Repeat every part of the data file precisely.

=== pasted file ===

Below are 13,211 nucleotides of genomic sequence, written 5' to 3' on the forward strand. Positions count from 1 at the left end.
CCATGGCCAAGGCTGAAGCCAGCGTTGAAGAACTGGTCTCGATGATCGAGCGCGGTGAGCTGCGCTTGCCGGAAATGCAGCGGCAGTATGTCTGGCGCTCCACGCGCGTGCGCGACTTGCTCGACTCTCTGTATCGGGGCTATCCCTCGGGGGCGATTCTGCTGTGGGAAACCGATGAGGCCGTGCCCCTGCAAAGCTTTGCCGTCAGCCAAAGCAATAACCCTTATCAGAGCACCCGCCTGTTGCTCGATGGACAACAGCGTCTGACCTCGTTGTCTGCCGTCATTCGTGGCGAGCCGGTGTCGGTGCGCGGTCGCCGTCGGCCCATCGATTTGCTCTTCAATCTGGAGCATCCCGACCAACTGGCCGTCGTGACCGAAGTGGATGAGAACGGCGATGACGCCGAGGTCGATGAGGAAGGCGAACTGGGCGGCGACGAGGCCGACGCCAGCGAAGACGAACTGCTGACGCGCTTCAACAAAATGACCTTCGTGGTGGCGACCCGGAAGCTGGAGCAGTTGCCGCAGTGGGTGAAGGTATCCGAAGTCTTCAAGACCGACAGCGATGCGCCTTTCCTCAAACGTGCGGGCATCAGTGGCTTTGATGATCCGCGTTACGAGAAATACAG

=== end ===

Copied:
Below are 13,211 nucleotides of genomic sequence, written 5' to 3' on the forward strand. Positions count from 1 at the left end.
CCATGGCCAAGGCTGAAGCCAGCGTTGAAGAACTGGTCTCGATGATCGAGCGCGGTGAGCTGCGCTTGCCGGAAATGCAGCGGCAGTATGTCTGGCGCTCCACGCGCGTGCGCGACTTGCTCGACTCTCTGTATCGGGGCTATCCCTCGGGGGCGATTCTGCTGTGGGAAACCGATGAGGCCGTGCCCCTGCAAAGCTTTGCCGTCAGCCAAAGCAATAACCCTTATCAGAGCACCCGCCTGTTGCTCGATGGACAACAGCGTCTGACCTCGTTGTCTGCCGTCATTCGTGGCGAGCCGGTGTCGGTGCGCGGTCGCCGTCGGCCCATCGATTTGCTCTTCAATCTGGAGCATCCCGACCAACTGGCCGTCGTGACCGAAGTGGATGAGAACGGCGATGACGCCGAGGTCGATGAGGAAGGCGAACTGGGCGGCGACGAGGCCGACGCCAGCGAAGACGAACTGCTGACGCGCTTCAACAAAATGACCTTCGTGGTGGCGACCCGGAAGCTGGAGCAGTTGCCGCAGTGGGTGAAGGTATCCGAAGTCTTCAAGACCGACAGCGATGCGCCTTTCCTCAAACGTGCGGGCATCAGTGGCTTTGATGATCCGCGTTACGAGAAATACAG